AstraZeneca has come to an agreement with the European Inclusive Vaccines Alliance (IVA), initiated by Germany, France, Italy and the Netherlands, to provide up to 400 million doses of Oxford’s COVID-19 vaccine, with deliveries commencing at the end of 2020.
Boosting vaccine supply
The aim of the IVA contract is to boost the vaccine supply and to make it accessible to other European countries wishing to participate in the initiative. IVA is dedicated to providing equal access to all member countries across Europe.
AstraZeneca keeps building a number of supply chains in parallel throughout the world, including Europe. The pharmaceutical organisation aims to further develop its production capability and is open to partnerships with other organisations in order to satisfy its pledge to sustain the unprofitable distribution of the vaccine during the pandemic.
Pascal Soriot, Chief Executive Officer, said:
“This agreement will ensure that hundreds of millions of Europeans have access to Oxford University’s vaccine following approval. With our European supply chain due to begin production soon, we hope to make the vaccine available widely and rapidly. I would like to thank the governments of Germany, France, Italy and the Netherlands for their commitment and swift response.”
The British-Swedish multinational pharma and biotech organisation has previously accomplished similar agreements with the United Kingdom, the United States, the Coalition for Epidemic Preparedness Innovations (CEPI) and the Gavi Vaccine Alliance for 700 million doses, and has granted a licence to the Serum Institute of India to deliver an additional one billion doses, primarily to low-and middle-income countries. Total production potential is currently at two billion doses.
Back in May, Oxford University confirmed the beginning of the UK Phase II / III AZD1222 trial in approximately 10,000 adult participants. Other late-stage trials are expected to begin in many countries. AstraZeneca recognises that the vaccine may not work but is devoted to ramp up the clinical programme and to accelerate the production at risk.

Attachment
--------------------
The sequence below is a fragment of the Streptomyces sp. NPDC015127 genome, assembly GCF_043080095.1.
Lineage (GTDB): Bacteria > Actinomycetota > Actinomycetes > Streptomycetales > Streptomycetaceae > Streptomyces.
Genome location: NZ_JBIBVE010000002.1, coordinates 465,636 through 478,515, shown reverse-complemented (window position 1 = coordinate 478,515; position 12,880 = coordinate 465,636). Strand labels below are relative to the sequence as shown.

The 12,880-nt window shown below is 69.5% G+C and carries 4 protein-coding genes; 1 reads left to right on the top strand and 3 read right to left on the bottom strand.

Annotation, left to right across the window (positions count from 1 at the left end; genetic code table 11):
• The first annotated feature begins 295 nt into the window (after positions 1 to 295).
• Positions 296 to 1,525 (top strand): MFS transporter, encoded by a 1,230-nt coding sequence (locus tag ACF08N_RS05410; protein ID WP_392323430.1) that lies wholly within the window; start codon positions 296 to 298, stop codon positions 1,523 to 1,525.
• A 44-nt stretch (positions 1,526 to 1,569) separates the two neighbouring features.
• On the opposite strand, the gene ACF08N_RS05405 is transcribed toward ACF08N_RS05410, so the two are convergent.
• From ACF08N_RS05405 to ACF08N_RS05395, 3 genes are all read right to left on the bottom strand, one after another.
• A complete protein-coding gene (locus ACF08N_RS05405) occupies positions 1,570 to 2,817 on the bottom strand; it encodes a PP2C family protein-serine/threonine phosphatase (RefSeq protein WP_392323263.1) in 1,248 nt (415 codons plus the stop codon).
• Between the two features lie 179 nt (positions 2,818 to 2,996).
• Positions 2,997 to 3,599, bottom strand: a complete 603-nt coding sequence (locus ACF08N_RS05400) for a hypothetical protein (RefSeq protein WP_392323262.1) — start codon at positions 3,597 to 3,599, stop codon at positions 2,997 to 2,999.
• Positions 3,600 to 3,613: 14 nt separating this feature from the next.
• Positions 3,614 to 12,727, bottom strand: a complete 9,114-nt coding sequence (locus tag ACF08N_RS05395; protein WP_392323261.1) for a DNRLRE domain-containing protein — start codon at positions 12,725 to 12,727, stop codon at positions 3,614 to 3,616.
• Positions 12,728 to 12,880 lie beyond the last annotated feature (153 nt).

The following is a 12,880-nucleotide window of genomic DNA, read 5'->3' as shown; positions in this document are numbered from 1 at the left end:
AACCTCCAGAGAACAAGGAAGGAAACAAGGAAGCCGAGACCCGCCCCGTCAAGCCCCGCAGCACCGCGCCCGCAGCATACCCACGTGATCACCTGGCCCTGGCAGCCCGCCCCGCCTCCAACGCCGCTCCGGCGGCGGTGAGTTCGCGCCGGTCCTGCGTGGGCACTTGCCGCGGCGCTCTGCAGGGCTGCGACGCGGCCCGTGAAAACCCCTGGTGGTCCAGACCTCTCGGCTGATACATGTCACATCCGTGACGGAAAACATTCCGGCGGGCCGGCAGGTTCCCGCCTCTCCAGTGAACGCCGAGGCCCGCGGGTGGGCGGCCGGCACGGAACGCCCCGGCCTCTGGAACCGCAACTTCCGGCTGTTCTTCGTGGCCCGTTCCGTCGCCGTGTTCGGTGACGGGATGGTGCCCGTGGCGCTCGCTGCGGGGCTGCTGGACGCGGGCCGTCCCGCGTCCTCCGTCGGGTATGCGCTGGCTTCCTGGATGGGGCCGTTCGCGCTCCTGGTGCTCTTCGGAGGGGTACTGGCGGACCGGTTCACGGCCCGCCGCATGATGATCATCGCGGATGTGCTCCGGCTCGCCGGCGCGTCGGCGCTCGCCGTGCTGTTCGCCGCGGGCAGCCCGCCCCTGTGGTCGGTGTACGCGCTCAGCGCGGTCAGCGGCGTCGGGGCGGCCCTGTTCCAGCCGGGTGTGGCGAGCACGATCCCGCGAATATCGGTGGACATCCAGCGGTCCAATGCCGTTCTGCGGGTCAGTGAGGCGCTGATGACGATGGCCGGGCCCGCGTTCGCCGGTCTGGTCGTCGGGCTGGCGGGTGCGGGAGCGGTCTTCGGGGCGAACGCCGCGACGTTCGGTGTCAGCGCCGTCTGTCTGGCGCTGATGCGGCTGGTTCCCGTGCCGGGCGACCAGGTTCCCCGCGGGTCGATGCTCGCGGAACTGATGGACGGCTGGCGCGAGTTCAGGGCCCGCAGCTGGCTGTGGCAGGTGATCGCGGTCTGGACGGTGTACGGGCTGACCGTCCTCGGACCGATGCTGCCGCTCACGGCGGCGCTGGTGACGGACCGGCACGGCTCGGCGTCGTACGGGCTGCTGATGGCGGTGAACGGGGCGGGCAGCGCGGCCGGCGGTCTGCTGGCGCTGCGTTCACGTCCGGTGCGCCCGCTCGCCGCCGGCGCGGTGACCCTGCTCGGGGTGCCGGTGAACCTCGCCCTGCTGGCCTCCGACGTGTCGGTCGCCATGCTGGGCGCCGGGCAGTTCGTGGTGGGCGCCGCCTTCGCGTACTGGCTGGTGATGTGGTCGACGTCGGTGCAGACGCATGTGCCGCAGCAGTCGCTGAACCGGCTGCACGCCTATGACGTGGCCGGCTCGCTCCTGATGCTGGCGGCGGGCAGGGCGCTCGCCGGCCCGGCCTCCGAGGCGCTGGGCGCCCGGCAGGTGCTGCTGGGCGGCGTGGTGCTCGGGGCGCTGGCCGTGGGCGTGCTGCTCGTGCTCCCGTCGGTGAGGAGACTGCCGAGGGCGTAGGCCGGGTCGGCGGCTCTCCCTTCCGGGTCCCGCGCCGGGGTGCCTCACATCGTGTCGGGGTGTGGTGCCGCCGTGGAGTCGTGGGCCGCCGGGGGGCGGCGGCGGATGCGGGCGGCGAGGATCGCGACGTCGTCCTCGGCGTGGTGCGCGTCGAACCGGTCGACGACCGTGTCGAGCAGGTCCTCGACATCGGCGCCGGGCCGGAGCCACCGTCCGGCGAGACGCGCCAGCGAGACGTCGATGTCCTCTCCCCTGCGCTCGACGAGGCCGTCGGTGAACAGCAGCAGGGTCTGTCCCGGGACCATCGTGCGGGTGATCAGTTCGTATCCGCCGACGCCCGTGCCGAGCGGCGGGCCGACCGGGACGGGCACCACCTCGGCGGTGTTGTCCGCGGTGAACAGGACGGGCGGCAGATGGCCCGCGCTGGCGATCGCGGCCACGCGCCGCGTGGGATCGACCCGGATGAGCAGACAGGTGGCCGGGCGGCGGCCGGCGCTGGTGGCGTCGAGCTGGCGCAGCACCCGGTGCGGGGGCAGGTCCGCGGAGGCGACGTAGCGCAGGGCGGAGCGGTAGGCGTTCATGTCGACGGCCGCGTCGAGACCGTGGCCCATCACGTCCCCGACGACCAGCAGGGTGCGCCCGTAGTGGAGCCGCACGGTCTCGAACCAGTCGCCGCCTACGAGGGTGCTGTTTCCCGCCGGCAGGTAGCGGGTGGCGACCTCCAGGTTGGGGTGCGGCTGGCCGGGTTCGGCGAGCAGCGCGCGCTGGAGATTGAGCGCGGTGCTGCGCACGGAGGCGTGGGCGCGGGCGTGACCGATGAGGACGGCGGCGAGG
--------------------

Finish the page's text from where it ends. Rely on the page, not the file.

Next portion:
The holistic Pandemic Response of the Company also includes the enhanced concentration of AstraZeneca’s global research efforts to find novel coronavirus-neutralizing antibodies to prevent and treat the progression of COVID-19 disease, with the purpose of starting clinical trials in the next three to five months.
In addition, the company quickly switched to testing new and existing anti-infection drugs, including CALAVI trials for Calquence (acalabrutinib) and DARE-19 in Farxiga (dapagliflozin) in COVID-19 patients.
The project is not expected to make any significant impact on the Company’s financial guidelines for 2020. The cost of vaccine manufacturing is intended to be sponsored by the government.
Oxford’s AZD1222 nCoV-19 vaccine
The Jenner Institute of Oxford University, in partnership with the Oxford Vaccine Team, invented the CHADOx1 nCoV-19 vaccine, currently introduced as AZD1222. It utilises a replication-deficient chimpanzee viral vector based on an attenuated variant of the common cold (adenovirus) virus that triggers infection in chimpanzees and carries the SARS-CoV-2 spike protein genetic material. After vaccination, a surface spike protein is produced, which generates the immune system response to neutralise COVID-19 if it later attacks the body.
Recombinant adenovirus vector
The recombinant adenovirus vector (ChAdOx1) was selected to induce a powerful single-dose immune response without replicating and therefore unable to trigger an ongoing infection in the vaccinated subject. Vaccines made from ChAdOx1 have been given to more than 320 volunteers to date and have demonstrated to be well tolerated, although transition side effects such as temperature, flu-like symptoms, headache or sore arm have been observed.
AstraZeneca (LSE / STO / NYSE: AZN) is a multinational, science-led biopharmaceutical corporation dedicated on the research, development and manufacturing of prescription drugs, mainly for the treatment of diseases in few therapeutic fields – oncology, cardiovascular, renal & metabolism, and respiratory & immunology.
Headquartered in Cambridge, UK, AstraZeneca operates in more than 100 countries and its groundbreaking drugs are used by millions of patients worldwide.
For more information please visit astrazeneca.com